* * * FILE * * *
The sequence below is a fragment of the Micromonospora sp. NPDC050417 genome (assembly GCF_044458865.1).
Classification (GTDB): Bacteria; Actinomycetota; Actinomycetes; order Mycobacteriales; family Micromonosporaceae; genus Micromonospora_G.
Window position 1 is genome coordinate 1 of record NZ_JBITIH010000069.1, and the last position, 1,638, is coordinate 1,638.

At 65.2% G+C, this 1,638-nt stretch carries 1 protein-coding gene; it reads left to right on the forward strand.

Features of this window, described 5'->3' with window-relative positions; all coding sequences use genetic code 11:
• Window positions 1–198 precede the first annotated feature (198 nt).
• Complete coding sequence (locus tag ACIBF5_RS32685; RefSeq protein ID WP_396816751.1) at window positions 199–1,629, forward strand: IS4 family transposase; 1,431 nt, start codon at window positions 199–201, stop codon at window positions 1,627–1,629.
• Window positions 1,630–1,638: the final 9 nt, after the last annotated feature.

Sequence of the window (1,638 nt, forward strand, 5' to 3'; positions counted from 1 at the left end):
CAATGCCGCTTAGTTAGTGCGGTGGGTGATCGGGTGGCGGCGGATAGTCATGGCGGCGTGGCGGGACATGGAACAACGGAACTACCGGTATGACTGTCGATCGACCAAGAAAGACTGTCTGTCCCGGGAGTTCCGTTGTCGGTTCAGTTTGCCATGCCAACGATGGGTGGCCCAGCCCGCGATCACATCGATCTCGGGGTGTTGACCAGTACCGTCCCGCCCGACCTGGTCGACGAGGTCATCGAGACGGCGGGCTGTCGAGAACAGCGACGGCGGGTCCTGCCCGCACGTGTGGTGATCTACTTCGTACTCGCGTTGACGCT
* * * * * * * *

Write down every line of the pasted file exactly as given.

The sequence below is a fragment of the Micromonospora sp. NPDC050417 genome (assembly GCF_044458865.1).
Classification (GTDB): Bacteria; Actinomycetota; Actinomycetes; order Mycobacteriales; family Micromonosporaceae; genus Micromonospora_G.
Window position 1 is genome coordinate 1 of record NZ_JBITIH010000069.1, and the last position, 1,638, is coordinate 1,638.

At 65.2% G+C, this 1,638-nt stretch carries 1 protein-coding gene; it reads left to right on the forward strand.

Features of this window, described 5'->3' with window-relative positions; all coding sequences use genetic code 11:
• Window positions 1–198 precede the first annotated feature (198 nt).
• Complete coding sequence (locus tag ACIBF5_RS32685; RefSeq protein ID WP_396816751.1) at window positions 199–1,629, forward strand: IS4 family transposase; 1,431 nt, start codon at window positions 199–201, stop codon at window positions 1,627–1,629.
• Window positions 1,630–1,638: the final 9 nt, after the last annotated feature.

Sequence of the window (1,638 nt, forward strand, 5' to 3'; positions counted from 1 at the left end):
CAATGCCGCTTAGTTAGTGCGGTGGGTGATCGGGTGGCGGCGGATAGTCATGGCGGCGTGGCGGGACATGGAACAACGGAACTACCGGTATGACTGTCGATCGACCAAGAAAGACTGTCTGTCCCGGGAGTTCCGTTGTCGGTTCAGTTTGCCATGCCAACGATGGGTGGCCCAGCCCGCGATCACATCGATCTCGGGGTGTTGACCAGTACCGTCCCGCCCGACCTGGTCGACGAGGTCATCGAGACGGCGGGCTGTCGAGAACAGCGACGGCGGGTCCTGCCCGCACGTGTGGTGATCTACTTCGTACTCGCGTTGACGCT